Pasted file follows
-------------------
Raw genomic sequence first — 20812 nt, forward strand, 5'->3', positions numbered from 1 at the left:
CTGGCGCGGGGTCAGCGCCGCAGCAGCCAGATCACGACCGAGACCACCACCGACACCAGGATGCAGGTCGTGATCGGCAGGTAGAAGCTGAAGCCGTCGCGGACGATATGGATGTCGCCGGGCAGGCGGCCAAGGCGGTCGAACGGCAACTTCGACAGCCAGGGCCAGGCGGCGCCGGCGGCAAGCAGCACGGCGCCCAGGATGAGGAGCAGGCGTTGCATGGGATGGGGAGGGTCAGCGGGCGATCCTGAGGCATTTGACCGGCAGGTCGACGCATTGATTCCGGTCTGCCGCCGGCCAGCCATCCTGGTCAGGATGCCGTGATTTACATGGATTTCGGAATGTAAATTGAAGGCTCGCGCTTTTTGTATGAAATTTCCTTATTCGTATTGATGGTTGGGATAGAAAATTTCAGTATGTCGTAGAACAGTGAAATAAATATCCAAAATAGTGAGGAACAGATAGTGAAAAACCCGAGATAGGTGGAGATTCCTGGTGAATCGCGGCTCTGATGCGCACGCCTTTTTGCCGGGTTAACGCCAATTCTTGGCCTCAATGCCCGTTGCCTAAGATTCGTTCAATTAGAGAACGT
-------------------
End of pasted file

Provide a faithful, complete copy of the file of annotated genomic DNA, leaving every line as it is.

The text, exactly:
Raw genomic sequence first — 20812 nt, forward strand, 5'->3', positions numbered from 1 at the left:
CTGGCGCGGGGTCAGCGCCGCAGCAGCCAGATCACGACCGAGACCACCACCGACACCAGGATGCAGGTCGTGATCGGCAGGTAGAAGCTGAAGCCGTCGCGGACGATATGGATGTCGCCGGGCAGGCGGCCAAGGCGGTCGAACGGCAACTTCGACAGCCAGGGCCAGGCGGCGCCGGCGGCAAGCAGCACGGCGCCCAGGATGAGGAGCAGGCGTTGCATGGGATGGGGAGGGTCAGCGGGCGATCCTGAGGCATTTGACCGGCAGGTCGACGCATTGATTCCGGTCTGCCGCCGGCCAGCCATCCTGGTCAGGATGCCGTGATTTACATGGATTTCGGAATGTAAATTGAAGGCTCGCGCTTTTTGTATGAAATTTCCTTATTCGTATTGATGGTTGGGATAGAAAATTTCAGTATGTCGTAGAACAGTGAAATAAATATCCAAAATAGTGAGGAACAGATAGTGAAAAACCCGAGATAGGTGGAGATTCCTGGTGAATCGCGGCTCTGATGCGCACGCCTTTTTGCCGGGTTAACGCCAATTCTTGGCCTCAATGCCCGTTGCCTAAGATTCGTTCAATTAGAGAACGT